The Colorado Department of Public Health and Environment (CDPHE) issued an updated Salmonella outbreak alert on Juy 31. In it, CDPHE announced that 21 cases of antibiotic-resistant Salmonella Newport have been reported in Colorado. Most ill individuals sick with Salmonella Newport reported experiencing symptoms of Salmonella infection beginning in late June or early July, and while CDPHE did not announce that a second ground beef recall had been issued, the agency did warn consumers about the possibility that ground beef they have in their freezers could be contaminated with antibiotic-resistant strains of Salmonella.
This most recent drug-resistant Salmonella outbreak follows on the heels of a July 22, 2009 USDA announcement that King Soopers was recalling ground beef for Salmonella contamination. The recalled meat was also contaminated with antibiotic-resistant Salmonella (DT104), and was source of a Salmonella outbreak among residents of several states. According to news reports, most of the illnesses reportedly associated with the earlier Salmonella DT104 outbreak were also among Colorado residents.
In its July 31 press release, CDPHE stated:
This is the second large Salmonella outbreak that the department has investigated in July. Both outbreaks have been linked to ground beef. Further investigation with the USDA in to the source of the meat in this outbreak is ongoing.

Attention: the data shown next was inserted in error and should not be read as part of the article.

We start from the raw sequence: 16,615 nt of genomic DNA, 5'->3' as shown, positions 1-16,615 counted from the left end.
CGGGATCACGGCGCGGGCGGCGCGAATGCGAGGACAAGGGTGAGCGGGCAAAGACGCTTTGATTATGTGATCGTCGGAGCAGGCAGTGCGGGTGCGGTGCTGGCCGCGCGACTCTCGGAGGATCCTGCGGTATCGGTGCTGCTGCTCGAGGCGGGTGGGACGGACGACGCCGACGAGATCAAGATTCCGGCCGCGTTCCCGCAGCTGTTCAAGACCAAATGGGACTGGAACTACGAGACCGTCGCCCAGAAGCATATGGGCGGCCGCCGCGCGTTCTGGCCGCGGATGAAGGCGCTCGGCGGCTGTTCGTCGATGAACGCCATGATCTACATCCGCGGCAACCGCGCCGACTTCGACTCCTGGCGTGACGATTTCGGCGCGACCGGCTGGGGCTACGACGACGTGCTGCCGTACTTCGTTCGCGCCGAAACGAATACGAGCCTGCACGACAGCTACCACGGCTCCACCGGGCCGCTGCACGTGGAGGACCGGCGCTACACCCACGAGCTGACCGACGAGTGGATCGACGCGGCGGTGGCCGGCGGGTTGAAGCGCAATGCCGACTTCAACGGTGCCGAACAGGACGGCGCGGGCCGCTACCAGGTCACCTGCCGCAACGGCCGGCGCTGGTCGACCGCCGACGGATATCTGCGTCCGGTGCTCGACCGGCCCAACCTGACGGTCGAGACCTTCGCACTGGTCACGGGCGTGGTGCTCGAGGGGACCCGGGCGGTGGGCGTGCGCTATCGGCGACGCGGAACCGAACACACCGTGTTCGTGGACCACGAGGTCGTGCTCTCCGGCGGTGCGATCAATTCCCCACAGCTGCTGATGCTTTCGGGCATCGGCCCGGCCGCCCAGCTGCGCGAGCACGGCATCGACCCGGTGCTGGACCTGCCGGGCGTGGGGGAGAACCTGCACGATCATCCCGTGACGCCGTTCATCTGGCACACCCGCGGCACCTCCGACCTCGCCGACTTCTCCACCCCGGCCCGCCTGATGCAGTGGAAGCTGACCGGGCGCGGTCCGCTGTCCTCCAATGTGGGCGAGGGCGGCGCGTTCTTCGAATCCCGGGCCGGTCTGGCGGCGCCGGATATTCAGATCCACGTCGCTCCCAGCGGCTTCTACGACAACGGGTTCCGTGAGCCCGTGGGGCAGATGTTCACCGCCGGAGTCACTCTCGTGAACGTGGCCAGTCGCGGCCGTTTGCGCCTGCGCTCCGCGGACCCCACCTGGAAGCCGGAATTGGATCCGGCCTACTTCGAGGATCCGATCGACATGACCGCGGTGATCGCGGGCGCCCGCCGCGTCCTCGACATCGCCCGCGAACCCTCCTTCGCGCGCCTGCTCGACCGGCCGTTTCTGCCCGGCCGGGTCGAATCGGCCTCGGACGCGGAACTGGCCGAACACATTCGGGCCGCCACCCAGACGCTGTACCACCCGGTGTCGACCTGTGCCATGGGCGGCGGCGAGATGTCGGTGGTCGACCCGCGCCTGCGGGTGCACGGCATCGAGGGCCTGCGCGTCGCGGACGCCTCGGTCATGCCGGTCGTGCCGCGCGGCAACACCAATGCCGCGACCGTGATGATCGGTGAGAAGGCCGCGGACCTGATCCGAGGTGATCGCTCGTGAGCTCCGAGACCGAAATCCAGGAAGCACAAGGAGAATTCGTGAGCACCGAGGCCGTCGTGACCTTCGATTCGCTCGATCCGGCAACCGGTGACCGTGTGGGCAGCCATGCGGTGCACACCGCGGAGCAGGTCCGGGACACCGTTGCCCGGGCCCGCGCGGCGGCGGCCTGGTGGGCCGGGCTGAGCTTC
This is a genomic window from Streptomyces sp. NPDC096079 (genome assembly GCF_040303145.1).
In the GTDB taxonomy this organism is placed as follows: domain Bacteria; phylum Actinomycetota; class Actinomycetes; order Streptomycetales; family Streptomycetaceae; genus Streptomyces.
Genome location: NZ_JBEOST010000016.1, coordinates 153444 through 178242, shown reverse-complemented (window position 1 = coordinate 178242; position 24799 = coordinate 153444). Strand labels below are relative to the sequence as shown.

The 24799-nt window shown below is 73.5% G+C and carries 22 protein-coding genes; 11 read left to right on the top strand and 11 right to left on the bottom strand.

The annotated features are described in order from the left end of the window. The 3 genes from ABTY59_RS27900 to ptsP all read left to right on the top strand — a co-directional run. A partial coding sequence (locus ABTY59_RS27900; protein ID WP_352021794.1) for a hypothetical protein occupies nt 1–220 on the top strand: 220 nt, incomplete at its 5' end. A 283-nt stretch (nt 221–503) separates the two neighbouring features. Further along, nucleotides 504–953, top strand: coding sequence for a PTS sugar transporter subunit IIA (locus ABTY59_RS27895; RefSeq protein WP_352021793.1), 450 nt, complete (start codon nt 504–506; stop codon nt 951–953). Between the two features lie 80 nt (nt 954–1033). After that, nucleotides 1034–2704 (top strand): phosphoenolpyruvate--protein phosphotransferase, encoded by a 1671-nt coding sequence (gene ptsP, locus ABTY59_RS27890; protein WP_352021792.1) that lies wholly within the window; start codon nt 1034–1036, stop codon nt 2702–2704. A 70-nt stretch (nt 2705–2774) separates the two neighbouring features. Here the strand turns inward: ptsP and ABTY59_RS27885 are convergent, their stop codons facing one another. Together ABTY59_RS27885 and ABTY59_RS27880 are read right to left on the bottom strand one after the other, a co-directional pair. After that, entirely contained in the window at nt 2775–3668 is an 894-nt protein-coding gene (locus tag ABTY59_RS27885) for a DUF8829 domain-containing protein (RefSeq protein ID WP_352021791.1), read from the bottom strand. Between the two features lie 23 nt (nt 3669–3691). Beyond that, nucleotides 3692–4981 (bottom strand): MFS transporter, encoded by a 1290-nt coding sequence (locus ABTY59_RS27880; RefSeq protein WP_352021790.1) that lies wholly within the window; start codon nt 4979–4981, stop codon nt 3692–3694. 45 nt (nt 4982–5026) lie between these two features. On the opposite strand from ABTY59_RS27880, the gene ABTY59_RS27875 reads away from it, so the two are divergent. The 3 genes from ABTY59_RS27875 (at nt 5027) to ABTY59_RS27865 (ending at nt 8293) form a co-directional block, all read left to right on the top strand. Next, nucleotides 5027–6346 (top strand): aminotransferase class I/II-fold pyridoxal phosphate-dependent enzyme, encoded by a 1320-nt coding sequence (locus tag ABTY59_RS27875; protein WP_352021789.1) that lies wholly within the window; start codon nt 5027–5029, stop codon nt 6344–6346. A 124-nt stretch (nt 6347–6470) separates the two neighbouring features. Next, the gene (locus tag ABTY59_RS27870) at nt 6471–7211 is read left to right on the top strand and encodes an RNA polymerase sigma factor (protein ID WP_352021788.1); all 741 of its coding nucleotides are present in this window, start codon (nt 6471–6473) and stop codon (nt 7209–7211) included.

Alicia Cronquist, the foodborne disease epidemiologist at the state health department, said, “We can’t be certain that ground beef is the source of these infections, but we are concerned enough that it might be and want consumers to be aware.”
Antibiotic-resistant Salmonella contamination in ground beef has increasingly been implicated as the source of human illness. On its drug-resistant Salmonella page, the World Health Organization states:
The emergence of Salmonella strains that are resistant to commonly used antimicrobials should be particularly noted by clinicians, microbiologists and those responsible for the control of communicable diseases, as well as the food producers including the food industry. Control of drug-resistant Salmonella is most efficiently achieved through the reduction of antimicrobial use. Prudent usage in food animals should be combined with good husbandry, good abattoir practice and good hygiene at all stages in the food production chain, from processing plants to kitchens and food service establishments. These combined efforts should reduce the numbers of the relevant strains in food animals and lower the risk of contamination by resistant Salmonella at all stages in the food production chain.
While activities addressing the occurrence of antimicrobial resistance in foodborne microorganisms are ongoing, the magnitude of the problem is largely unknown in many countries. International collaborative efforts, including efforts in support of surveillance and risk assessment, need to be increased.
H.R. 1549 – Preservation of Antibiotics for Medical Treatment Act of 2009 proposes the restriction of antibiotic use in feed animals to therapeutic purposes only to prevent the emergence of additional antibiotic-resistant strains of Salmonella and other foodborne pathogens in our food supply. The passage of this bill could be a huge step toward preventing future outbreaks like the two that have struck in Colorado this summer.